High Court Authorizes Demolition of Illegal Bedouin Encampment


The High Court on Wednesday paved the way for demolition of the Bedouin encampment Khan al-Ahmar, illegally built on state land adjacent to Maale Adumim. The court had previously in May given its permission to go ahead with the evacuation and demolition of the encampment, but froze the process after Bedouin and leftist groups petitioned against the demolition in July.

In its decision Wednesday, the court said that while it understood the concerns of petitioners against the demolition, “there is no doubt that the construction here was illegal, and there is no disputing this. Under these circumstances, we have no choice but to accept the state’s position and order the demolition of the structures.”

The Khan al-Ahmar case had been before the court for nine years, and the decision to demolish came in response to a petition by local community groups and the Regavim organization, which acts as a watchdog on illegal Arab building. Khan al-Ahmar is located right off Road 1, between Kfar Adumim and the Mishor Adumim industrial zone. Its residents were originally traditional Bedouin wanderers who settled in the area after the Six Day War. They had originally been seasonal residents of various areas of southern Israel, moving to different locations along with the seasons, and in the 1950s were moved further north by the IDF.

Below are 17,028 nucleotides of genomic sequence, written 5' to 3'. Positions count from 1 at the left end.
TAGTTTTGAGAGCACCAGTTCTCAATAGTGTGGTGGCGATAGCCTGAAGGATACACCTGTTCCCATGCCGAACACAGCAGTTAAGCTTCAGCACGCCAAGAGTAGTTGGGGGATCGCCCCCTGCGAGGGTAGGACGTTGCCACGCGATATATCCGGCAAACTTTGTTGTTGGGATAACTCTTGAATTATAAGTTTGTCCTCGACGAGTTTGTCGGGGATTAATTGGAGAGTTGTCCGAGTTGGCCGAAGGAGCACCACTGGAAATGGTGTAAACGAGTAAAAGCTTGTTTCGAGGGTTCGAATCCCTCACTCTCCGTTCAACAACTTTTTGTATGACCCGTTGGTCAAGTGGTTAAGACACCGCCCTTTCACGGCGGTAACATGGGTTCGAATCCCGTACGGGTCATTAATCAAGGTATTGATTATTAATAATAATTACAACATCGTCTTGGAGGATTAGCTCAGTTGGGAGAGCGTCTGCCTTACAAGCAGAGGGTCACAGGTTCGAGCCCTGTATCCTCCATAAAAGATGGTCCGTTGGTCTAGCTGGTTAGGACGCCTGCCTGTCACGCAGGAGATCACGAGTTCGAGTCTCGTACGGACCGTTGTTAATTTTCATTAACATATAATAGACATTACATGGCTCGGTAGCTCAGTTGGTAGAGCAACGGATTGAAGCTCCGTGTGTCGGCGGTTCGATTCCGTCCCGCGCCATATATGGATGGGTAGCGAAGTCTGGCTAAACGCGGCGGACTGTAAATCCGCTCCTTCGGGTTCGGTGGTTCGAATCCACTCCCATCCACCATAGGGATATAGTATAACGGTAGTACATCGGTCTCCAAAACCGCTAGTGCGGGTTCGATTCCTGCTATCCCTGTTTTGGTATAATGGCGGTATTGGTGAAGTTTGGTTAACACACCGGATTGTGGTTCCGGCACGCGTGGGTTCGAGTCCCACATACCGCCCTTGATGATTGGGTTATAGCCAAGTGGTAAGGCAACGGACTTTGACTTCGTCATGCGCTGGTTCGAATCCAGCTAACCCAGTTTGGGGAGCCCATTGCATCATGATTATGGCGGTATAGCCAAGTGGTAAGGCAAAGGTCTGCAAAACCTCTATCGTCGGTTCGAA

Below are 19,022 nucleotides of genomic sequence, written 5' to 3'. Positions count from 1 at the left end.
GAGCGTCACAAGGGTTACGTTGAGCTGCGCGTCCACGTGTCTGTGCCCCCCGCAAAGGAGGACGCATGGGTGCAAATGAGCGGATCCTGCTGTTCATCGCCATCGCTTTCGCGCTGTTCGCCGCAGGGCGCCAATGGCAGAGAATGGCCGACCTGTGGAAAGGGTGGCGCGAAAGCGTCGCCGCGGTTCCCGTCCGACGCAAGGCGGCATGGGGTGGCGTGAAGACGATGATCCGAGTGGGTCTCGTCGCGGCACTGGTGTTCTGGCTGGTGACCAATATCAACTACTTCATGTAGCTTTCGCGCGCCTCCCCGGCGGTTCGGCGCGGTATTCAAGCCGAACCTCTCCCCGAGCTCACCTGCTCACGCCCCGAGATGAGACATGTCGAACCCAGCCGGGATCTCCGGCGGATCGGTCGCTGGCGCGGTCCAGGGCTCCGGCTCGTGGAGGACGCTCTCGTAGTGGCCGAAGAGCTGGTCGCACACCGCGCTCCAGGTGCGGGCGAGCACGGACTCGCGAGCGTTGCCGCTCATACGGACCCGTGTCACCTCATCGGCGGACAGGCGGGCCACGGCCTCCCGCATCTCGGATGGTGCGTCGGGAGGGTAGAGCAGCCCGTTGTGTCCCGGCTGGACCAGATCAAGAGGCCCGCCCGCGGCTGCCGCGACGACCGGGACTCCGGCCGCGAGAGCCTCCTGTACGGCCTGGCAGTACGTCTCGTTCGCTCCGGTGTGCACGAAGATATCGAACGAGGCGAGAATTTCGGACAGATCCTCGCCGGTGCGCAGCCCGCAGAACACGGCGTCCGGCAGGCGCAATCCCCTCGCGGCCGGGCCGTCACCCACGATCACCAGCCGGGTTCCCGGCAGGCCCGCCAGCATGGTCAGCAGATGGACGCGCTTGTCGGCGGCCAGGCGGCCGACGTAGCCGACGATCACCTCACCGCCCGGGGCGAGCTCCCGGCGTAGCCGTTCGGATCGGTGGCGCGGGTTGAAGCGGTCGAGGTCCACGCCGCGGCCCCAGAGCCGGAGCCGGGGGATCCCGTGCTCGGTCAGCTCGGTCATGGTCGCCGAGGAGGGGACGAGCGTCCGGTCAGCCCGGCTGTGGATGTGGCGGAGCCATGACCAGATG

Many Bedouin now prefer permanent housing, and the state has developed a plan that would provide legal housing for the village’s residents, which they have turned down. However, the court said that the solution proposed by the state was “not so radical as to be called unreasonable,” although it does agree with the defendants that the plan “is not perfect.” Nevertheless, the solution is sufficient to justify enforcing the state’s rights to use the land for public purposes.

The demolition decision became a cause celebré among leftists and European governments. Last year, Lars Faaborg-Andersen, the EU’s ambassador to Israel, said “The practice of enforcement measures such as forced transfers, evictions, demolitions and confiscations of homes and humanitarian assets and the obstruction of delivery of humanitarian assistance are contrary to Israel’s obligations under international law.”

The fact that the encampment was located next to the highway was an important factor in its decision, the court said. “There is no likelihood of a retroactive permit process for these structures. The structures are located on land that is meant to be developed for the expansion of the road, in a plan that has been authorized and approved. Given that, it is likely that the land will not be used to house anyone in the future,” it said in its decision.

In a social media post, Defense Minister Avigdor Liberman said that he “congratulates High Court judges for their brave decision against the hypocritical choir of opponents including PA chief Mahmoud Abbas, the left, and the EU. No one is above the law.” In his own post, United Arab List head MK Aymen Odeh said that the decision “will prevent the establishment of a Palestinian state altogether, as well as destroying the possibility of peace.”